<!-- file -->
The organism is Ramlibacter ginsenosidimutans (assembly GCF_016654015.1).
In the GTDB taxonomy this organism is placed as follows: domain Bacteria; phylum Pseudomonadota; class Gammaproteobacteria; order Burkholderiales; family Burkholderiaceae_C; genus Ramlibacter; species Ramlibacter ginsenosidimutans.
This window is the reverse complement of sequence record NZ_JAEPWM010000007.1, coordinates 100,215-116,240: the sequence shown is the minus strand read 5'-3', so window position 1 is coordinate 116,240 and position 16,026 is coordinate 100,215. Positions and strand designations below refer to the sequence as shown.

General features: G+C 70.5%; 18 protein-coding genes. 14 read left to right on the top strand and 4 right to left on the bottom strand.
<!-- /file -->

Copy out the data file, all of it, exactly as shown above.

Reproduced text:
The organism is Ramlibacter ginsenosidimutans (assembly GCF_016654015.1).
In the GTDB taxonomy this organism is placed as follows: domain Bacteria; phylum Pseudomonadota; class Gammaproteobacteria; order Burkholderiales; family Burkholderiaceae_C; genus Ramlibacter; species Ramlibacter ginsenosidimutans.
This window is the reverse complement of sequence record NZ_JAEPWM010000007.1, coordinates 100,215-116,240: the sequence shown is the minus strand read 5'-3', so window position 1 is coordinate 116,240 and position 16,026 is coordinate 100,215. Positions and strand designations below refer to the sequence as shown.

General features: G+C 70.5%; 18 protein-coding genes. 14 read left to right on the top strand and 4 right to left on the bottom strand.